Miki Tebeka <mi*********@zoran.com>
The only difference between children and adults is the price of the toys.

Jul 18 '05 #9

P: n/a
this seems to work only if c in def(c) is a list. I have a tuple of tuples.
I need to operate on one of the members of adata pair and return a new tuple
of tuples to be used later in the program.

if I use the following, it only returns 1 value.
tup1=((1,3),(2,5),(3,9))
def NewFctn(c):
for a,b in c:
v=b*9
return v
y=NewFctn(tup1)

what I need is to return v as a tuple of tuples to be used later in the
program. How do I do this. I cannot find any information on this.
This is needed because I need to perform some operations on the second
member of data pairs stored as a tuple of tuples. This is needed to post
process output from a commercial program(ABAQUS)
ie.
Output variable might contain
((t1,F1),(t2,F2)..(tn,Fn)) I want to perform operations on Fi
Thanks
Sorry about all the confusion
Doug
"Porky Pig Jr" <po**********@my-deja.com> wrote in message
news:56*************************@posting.google.co m...
"Doug Jordan" <dj******@houston.rr.com> wrote in message

news:<m5****************@fe2.texas.rr.com>...
I am fairly new to Python. This should be an easy answer but I cannot get this to work. The code is listed below. I know how to do this in C,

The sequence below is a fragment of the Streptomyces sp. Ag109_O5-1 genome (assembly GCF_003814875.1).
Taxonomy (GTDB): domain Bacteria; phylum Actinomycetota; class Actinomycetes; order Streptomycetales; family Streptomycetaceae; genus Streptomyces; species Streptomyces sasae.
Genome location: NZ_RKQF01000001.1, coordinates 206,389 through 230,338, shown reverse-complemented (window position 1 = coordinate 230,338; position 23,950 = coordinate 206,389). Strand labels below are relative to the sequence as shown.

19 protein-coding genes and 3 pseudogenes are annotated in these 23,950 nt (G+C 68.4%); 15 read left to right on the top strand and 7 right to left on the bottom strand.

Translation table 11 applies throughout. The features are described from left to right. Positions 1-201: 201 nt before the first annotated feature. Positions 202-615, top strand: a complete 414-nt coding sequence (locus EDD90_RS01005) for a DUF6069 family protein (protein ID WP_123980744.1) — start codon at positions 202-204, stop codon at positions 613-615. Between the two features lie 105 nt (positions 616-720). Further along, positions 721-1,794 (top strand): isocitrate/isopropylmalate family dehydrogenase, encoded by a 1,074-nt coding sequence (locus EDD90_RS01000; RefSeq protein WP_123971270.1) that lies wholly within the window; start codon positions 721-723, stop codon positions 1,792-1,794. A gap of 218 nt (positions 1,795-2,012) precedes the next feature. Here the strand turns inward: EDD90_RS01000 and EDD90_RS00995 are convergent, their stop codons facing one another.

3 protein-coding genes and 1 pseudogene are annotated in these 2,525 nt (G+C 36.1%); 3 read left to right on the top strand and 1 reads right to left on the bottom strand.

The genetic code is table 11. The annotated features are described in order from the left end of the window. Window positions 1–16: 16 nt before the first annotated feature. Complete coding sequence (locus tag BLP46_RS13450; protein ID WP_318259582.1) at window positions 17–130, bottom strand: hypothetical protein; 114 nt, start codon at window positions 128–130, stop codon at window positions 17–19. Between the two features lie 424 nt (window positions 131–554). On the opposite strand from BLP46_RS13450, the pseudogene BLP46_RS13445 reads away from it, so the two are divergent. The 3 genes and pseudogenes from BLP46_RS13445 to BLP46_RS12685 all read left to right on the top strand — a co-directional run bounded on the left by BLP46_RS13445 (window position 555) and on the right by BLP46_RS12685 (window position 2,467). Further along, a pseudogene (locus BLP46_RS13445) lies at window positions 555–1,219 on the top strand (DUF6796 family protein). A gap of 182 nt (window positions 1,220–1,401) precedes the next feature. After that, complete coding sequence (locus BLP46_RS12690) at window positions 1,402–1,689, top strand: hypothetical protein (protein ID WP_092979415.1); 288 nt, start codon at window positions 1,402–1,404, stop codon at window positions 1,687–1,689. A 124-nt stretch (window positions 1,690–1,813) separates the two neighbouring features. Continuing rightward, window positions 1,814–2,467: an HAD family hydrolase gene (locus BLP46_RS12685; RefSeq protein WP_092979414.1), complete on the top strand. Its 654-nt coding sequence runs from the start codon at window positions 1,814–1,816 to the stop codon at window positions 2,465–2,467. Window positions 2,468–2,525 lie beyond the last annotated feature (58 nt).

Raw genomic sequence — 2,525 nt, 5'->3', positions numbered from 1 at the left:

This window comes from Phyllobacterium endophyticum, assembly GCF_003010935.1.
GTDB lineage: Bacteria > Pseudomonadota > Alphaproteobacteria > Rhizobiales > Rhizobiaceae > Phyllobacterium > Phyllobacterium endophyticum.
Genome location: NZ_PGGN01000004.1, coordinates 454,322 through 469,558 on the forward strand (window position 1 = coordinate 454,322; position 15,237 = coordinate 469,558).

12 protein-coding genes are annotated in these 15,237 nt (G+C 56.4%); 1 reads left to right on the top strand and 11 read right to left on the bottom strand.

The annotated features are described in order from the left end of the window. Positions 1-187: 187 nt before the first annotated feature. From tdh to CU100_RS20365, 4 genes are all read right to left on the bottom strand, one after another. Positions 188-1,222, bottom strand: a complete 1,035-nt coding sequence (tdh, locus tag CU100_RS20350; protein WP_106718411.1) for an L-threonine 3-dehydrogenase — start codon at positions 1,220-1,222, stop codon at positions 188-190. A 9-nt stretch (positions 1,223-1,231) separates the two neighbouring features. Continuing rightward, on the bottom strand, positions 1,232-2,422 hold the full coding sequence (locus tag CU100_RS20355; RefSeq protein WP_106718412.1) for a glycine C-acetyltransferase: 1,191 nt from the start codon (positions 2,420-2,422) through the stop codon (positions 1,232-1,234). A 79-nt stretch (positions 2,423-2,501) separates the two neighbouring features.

Fortran, and VB but it doesn't seem to work the same way here.
I would appreciate any help.

#try this to pass a list to a function and have the function return
#a variable
#this works
list=[1,4,6,9]
def fctn(c):
for h in c:
q=h*80
print q


You know, I am also new to Python, and fairly well versed in C, but
don't you think that the following function:
#function suppose to return variable
def fctn2(c):
for h in c:
q=h*80
return q


will return whatever it gets on a very first iteration so it will
return a scalar 1*80 rather than list I assume you are trying to
return.
You probably need something like this:
def fctn2(c):
return [h * 80 for h in c]

Once again, you didn't make it quite clear what is that exaclty you
are trying to return, so I assume you are trying to return a list,
rather than scalar.

Jul 18 '05 #10

P: n/a
if I use the following, it only returns 1 value.
tup1=((1,3),(2,5),(3,9))
def NewFctn(c):
for a,b in c:
v=b*9
return v
y=NewFctn(tup1)


Well of course.
Your function returns during the first iteration of the for loop.
You need to put this return after the end of the for loop so the loop
loops through all values in c.
I don't really understand what you want so my suggestion could be bad.

Suggestion :

if you want to apply a function to all tuples in your list, use map :

map( lambda tup: (tup[0], tup[1]*9), tupl )

or :

def funct( tuples ):
rval = []
for a,b in tuples:
rval.append( ( a, b*9 ))
return tuple(rval)

or :

tuple( [ (a,b*9) for a,b in tuples ] )

Jul 18 '05 #11